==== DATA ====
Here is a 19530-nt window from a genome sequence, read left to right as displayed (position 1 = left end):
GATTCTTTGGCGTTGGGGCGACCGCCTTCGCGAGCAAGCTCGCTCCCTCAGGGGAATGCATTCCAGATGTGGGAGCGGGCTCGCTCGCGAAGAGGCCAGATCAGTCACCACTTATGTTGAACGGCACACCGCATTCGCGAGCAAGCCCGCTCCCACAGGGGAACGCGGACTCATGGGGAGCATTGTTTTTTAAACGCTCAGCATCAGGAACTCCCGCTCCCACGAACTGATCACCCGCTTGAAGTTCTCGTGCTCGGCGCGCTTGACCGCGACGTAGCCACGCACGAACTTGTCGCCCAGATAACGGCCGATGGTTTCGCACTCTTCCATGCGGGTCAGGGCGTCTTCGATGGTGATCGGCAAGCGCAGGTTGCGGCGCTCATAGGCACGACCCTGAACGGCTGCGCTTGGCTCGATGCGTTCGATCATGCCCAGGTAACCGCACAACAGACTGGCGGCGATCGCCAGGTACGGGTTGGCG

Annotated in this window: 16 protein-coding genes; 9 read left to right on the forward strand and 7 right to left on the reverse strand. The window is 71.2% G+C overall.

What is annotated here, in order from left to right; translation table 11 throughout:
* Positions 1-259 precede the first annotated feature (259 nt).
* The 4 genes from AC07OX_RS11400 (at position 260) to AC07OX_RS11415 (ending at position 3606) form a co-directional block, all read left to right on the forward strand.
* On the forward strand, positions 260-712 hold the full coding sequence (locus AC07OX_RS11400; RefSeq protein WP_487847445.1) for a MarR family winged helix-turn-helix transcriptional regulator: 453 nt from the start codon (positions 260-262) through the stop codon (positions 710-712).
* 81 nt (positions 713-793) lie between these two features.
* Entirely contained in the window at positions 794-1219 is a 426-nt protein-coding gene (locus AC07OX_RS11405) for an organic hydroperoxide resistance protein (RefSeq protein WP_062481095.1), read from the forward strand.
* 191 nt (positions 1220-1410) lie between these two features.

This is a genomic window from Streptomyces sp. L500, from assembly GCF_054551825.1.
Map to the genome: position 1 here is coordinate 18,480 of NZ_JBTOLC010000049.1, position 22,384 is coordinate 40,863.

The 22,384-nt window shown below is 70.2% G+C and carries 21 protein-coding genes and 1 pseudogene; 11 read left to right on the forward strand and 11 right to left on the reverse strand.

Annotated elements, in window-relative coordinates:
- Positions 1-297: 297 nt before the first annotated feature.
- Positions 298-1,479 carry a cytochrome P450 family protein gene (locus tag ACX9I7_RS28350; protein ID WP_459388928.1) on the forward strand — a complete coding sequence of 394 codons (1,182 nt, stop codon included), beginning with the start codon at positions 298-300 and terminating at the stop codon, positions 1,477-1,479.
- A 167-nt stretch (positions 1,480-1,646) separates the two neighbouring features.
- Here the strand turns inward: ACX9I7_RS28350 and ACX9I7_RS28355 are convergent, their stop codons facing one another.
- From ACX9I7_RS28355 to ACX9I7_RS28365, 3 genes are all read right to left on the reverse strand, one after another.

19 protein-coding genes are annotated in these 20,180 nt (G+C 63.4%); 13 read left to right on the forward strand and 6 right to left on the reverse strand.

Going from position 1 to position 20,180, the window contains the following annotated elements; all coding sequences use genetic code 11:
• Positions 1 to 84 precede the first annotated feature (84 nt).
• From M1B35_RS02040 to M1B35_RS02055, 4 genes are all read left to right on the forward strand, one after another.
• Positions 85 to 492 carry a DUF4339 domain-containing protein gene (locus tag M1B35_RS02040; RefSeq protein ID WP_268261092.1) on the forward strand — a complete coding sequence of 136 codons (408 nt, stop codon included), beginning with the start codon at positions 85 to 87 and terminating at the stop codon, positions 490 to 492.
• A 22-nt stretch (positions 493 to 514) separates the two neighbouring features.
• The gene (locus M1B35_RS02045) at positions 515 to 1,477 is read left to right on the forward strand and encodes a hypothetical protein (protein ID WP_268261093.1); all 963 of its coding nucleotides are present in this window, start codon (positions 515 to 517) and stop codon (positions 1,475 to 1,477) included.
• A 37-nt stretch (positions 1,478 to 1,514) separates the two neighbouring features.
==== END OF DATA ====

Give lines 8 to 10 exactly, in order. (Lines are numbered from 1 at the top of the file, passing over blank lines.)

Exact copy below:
* 81 nt (positions 713-793) lie between these two features.
* Entirely contained in the window at positions 794-1219 is a 426-nt protein-coding gene (locus AC07OX_RS11405) for an organic hydroperoxide resistance protein (RefSeq protein WP_062481095.1), read from the forward strand.
* 191 nt (positions 1220-1410) lie between these two features.